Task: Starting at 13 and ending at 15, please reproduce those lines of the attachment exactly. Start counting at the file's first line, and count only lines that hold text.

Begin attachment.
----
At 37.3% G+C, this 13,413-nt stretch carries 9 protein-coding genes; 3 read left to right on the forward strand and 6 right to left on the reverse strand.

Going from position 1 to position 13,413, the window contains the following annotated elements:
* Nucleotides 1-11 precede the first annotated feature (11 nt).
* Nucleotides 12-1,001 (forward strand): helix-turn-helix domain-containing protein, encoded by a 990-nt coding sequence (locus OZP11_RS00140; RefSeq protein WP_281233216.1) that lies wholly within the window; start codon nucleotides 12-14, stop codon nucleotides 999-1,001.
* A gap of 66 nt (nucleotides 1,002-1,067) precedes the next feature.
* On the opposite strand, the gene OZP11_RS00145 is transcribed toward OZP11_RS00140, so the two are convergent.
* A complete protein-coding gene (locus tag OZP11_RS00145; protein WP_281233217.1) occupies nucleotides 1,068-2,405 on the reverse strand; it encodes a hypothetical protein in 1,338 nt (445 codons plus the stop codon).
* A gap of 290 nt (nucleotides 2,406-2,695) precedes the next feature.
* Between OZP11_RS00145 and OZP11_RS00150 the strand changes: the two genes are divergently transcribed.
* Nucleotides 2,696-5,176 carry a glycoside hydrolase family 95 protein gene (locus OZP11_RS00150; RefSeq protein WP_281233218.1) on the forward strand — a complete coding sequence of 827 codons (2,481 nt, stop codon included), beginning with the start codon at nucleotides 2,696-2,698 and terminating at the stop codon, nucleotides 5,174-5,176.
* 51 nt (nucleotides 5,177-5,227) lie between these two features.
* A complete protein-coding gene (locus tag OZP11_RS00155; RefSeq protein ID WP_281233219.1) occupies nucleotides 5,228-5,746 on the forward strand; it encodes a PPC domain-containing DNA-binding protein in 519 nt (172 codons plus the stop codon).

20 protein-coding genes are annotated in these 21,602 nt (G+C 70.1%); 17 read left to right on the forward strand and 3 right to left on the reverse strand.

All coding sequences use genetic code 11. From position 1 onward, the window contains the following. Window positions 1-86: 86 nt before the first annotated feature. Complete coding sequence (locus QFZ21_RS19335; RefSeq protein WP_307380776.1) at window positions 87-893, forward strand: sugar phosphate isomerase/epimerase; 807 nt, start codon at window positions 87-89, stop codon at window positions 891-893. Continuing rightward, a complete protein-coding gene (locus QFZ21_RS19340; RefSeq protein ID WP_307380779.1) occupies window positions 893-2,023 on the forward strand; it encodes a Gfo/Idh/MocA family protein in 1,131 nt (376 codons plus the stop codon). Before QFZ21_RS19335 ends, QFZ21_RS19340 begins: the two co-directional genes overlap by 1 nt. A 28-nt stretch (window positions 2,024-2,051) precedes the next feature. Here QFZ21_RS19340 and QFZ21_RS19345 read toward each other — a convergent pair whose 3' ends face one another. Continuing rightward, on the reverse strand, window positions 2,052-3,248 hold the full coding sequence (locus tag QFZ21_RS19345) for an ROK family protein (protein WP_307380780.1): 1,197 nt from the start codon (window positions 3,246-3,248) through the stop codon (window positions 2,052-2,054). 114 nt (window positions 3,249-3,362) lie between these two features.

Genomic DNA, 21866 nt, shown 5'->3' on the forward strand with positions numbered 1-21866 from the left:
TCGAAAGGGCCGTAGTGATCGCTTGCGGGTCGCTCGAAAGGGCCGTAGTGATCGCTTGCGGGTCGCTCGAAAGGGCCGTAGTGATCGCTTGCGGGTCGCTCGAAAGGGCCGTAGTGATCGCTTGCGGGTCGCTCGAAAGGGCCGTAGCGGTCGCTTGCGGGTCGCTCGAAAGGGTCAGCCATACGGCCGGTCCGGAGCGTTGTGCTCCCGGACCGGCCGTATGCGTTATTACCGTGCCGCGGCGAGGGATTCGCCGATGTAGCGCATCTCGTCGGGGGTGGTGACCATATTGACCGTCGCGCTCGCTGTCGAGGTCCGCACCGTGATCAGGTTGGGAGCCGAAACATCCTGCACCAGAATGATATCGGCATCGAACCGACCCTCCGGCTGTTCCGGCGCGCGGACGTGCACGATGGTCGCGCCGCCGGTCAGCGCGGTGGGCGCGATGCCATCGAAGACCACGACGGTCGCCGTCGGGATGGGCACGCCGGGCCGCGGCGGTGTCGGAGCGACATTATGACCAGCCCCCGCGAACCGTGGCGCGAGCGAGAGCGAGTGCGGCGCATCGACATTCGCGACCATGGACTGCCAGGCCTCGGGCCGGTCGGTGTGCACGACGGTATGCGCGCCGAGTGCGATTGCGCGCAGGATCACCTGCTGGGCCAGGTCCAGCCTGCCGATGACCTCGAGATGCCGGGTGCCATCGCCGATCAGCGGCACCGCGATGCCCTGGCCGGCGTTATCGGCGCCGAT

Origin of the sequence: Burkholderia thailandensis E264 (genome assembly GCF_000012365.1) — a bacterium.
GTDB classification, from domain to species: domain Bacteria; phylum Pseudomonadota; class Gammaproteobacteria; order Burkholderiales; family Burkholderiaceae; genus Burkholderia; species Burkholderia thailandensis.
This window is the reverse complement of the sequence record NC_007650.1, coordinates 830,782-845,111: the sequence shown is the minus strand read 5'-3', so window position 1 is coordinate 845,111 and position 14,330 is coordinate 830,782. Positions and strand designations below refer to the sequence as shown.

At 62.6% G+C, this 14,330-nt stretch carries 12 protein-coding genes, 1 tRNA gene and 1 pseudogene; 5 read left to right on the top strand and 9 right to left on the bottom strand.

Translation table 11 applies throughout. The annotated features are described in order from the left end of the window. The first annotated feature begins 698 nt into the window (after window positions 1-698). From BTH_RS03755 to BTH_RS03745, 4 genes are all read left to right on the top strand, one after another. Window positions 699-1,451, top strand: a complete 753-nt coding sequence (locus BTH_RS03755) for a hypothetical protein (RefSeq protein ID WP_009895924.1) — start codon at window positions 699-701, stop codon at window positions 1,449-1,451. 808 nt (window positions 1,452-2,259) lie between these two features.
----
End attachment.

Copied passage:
20 protein-coding genes are annotated in these 21,602 nt (G+C 70.1%); 17 read left to right on the forward strand and 3 right to left on the reverse strand.

All coding sequences use genetic code 11. From position 1 onward, the window contains the following. Window positions 1-86: 86 nt before the first annotated feature. Complete coding sequence (locus QFZ21_RS19335; RefSeq protein WP_307380776.1) at window positions 87-893, forward strand: sugar phosphate isomerase/epimerase; 807 nt, start codon at window positions 87-89, stop codon at window positions 891-893. Continuing rightward, a complete protein-coding gene (locus QFZ21_RS19340; RefSeq protein ID WP_307380779.1) occupies window positions 893-2,023 on the forward strand; it encodes a Gfo/Idh/MocA family protein in 1,131 nt (376 codons plus the stop codon). Before QFZ21_RS19335 ends, QFZ21_RS19340 begins: the two co-directional genes overlap by 1 nt. A 28-nt stretch (window positions 2,024-2,051) precedes the next feature. Here QFZ21_RS19340 and QFZ21_RS19345 read toward each other — a convergent pair whose 3' ends face one another. Continuing rightward, on the reverse strand, window positions 2,052-3,248 hold the full coding sequence (locus tag QFZ21_RS19345) for an ROK family protein (protein WP_307380780.1): 1,197 nt from the start codon (window positions 3,246-3,248) through the stop codon (window positions 2,052-2,054). 114 nt (window positions 3,249-3,362) lie between these two features.

Genomic DNA, 21866 nt, shown 5'->3' on the forward strand with positions numbered 1-21866 from the left: